The National Museum of Contemporary Art Athens (EMST) is a short visit, with less than an hour needed to glimpse into the "new scene" of art expression from Greek artists and their influences. The old brewery building is quite impressive and pleasant to walk through and as it is centrally located it can be part of a pleasant stroll from Constitution Square, past the Hadrian Gates and onto the ancient thoroughfare that connected Athens to the seafront, today known as Syngrou Avenue.
Now, this is a museum close to the heart! It takes us back to the dawn of human presence, the first culture that emerged and claimed notoriety as an "art-producing" society in Greek history, and depicts a universal concept of humanity.
The Museum of Cycladic Art is known worldwide for the displays of one of the most comprehensive collections of Cycladic art, with characteristic examples of statuettes and figurines, vases, tools, weapons, and pottery from all phases of the unique Cycladic island culture that flourished in the central Aegean during the third millennium BCE, referred to as the Early Bronze Age.
Carved statuettes in marble depicting the human form are the most typical product of Cycladic culture, and their abstract forms have influenced several 20th- and 21st-century artists in their contemporary creations.
The island of Melos, one of the 220 islands forming a circle around the Sacred island of Delos, thus called the Cyclades (from the root of the Greek word Cycle) was apparently the first where traces of human activity was present. The prevailing theory is that people from mainland Greece travelled to the island in search of high-quality obsidian. This hard-volcanic rock was extensively used throughout the Aegean in the Neolithic period and later in the Bronze Age for the manufacture of cutting tools and weapons.
The statuettes usually depict nude female figures with arms folded above the abdomen, slightly flexed knees and a barely uplifted backward-slanting head. This is the typical sample, referred to as “canonical” by scholars, and it accounts for the overwhelming majority of figurines sculpted at the zenith of this culture, known as the Early Cycladic II period (2800-2300 BCE). They vary in size from miniature examples to almost life-size sculptures, but most of them are about 40 cm high.
Also displayed in various halls of the museum are marble sculpted everyday objects, such as bottles, plates, cups and vessels with animal shapes, also metal objects, such as bronze tools and weapons, heavy figurines made from lead, and silver vessels.
The star display of the museum is this beautiful, almost life-size statue of a woman, from the Early Cycladic II period, standing at a height of 1.40 meters, a typical but impressive work of art.
The charm of this museum, besides the splendour in the simplicity of its artifacts, lies in the power of the human spirit expressed through perfection and proportion, the anthropocentric character so early depicted in art and in forms and shapes that have endured till today and have inspired many great contemporary artists, including Pablo Picasso, Constantin Brancusi, and Amedeo Modigliani.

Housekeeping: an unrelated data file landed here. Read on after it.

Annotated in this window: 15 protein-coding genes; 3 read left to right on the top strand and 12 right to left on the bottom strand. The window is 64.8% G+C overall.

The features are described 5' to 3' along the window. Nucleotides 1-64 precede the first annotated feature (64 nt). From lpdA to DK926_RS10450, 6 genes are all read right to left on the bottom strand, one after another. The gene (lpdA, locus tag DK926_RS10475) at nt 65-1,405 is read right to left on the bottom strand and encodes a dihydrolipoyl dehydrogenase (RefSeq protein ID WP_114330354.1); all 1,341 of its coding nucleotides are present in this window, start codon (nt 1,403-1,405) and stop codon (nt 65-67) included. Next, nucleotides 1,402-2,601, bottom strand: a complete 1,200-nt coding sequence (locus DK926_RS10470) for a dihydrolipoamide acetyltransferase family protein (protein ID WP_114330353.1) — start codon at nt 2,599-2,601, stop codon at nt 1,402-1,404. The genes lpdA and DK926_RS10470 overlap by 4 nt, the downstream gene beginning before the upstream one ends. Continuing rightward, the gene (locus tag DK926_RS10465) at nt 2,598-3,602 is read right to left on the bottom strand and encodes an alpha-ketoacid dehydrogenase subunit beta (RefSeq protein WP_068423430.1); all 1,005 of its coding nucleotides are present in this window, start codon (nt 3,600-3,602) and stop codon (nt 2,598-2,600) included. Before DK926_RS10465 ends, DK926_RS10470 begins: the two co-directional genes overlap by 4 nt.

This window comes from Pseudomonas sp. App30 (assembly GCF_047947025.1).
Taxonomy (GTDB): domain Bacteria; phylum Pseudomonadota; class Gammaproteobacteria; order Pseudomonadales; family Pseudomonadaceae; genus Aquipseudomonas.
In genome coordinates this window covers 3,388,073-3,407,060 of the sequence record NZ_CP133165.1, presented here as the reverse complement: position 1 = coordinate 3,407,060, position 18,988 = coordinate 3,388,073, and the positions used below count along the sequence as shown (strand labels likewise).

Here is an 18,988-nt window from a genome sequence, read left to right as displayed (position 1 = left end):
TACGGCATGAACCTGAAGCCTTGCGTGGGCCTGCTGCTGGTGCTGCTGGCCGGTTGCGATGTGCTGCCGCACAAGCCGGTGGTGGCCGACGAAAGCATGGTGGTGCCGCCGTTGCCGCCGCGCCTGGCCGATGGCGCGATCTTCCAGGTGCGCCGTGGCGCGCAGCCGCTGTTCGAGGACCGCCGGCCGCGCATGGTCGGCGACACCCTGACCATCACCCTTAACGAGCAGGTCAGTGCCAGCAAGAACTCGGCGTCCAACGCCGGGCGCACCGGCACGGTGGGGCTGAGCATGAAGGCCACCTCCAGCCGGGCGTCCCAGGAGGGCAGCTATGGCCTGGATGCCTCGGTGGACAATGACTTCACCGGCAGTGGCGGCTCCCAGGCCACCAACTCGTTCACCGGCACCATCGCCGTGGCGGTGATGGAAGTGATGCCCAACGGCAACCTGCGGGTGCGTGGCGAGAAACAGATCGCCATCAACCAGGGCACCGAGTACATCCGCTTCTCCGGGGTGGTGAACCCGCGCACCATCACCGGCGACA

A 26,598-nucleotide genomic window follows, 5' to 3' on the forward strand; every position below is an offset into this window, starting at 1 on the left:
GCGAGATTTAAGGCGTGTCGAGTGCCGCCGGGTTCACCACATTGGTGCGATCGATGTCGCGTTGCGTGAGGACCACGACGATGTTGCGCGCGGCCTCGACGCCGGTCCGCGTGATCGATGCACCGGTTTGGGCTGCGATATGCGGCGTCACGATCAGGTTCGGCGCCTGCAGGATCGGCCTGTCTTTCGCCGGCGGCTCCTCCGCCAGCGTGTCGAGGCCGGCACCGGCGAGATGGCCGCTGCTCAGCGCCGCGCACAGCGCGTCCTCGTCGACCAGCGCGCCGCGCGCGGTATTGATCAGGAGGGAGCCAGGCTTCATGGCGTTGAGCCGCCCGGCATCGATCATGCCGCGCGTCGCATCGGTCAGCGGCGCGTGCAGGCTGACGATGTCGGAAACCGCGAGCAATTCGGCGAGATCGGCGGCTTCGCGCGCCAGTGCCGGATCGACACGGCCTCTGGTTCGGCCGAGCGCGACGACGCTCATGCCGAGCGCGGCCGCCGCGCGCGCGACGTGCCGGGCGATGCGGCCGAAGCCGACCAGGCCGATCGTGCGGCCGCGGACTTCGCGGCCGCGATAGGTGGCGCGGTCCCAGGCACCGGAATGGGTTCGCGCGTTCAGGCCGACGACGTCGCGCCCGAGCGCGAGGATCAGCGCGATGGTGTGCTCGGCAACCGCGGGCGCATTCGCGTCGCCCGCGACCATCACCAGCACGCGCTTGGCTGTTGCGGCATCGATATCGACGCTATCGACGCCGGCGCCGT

Travelling north of Athens, at about 120 km (75 miles), lies the ancient sanctuary of Delphi, dedicated to god Apollo, a place of reverence for all ancient Greeks set in an awe-inspiring landscape. It is situated on the base of the gigantic rocks of Parnassus, the Phaedriades (the shining rocks). The rocks are split, forming an awesome chasm. Its clefts emitted the vapours in which the ancients saw the spirit of Apollo and gave way to the flow of purifying water from the sacred spring of Castalia; all visitors had to wash and purify themselves at the spring before entering the sacred grounds.
The place is indeed magical, carrying the aura of collective human energy and the power of the surrounding nature that can be felt by the visitor. The ancients called it the "navel" of the earth, the centre of all primeval powers, a venerated place of worship and oracle-seeking wisdom.
It will take you a few hours to wander around the ruins of the sanctuary, starting at the temple of Athena and ascending to the sanctuary of Apollo. A winding path, the Sacred Way led to the imposing temple of Apollo, which overlooks the shrine from its centrally located, amphitheatrical and elevated position. In the Adyton (Ancient Greek: ἄδῠτον [ádyton], "innermost sanctuary, shrine," literally meaning "not to be entered" or Adytum, Latin, was a restricted area of a Greek or Roman temple) of this temple, a separate closed room at the rear, Pythia, the oracle, seated on the tripod, uttered the prophetic—and by all accounts unintelligible—words of the god. The Doric temple we see today was completed in 330 BCE, commissioned for restoration by Alexander the Great, and it was the last in a succession of six temples built on the site in honour of Apollo.
The grounds where the Archaeological Museum of Delphi is situated houses the treasure of artifacts brought to light by the excavations since it was built in 1903. Successive expansions of the exhibition areas from the 1950s onwards led to the contemporary museum, which was last refurbished in 2000.
The navel symbol signified that Delphi was the centre of the earth, spiritually and geographically. It was kept in Apollo's temple, while effigies of the sacred omphalos were positioned in several spots of the sanctuary.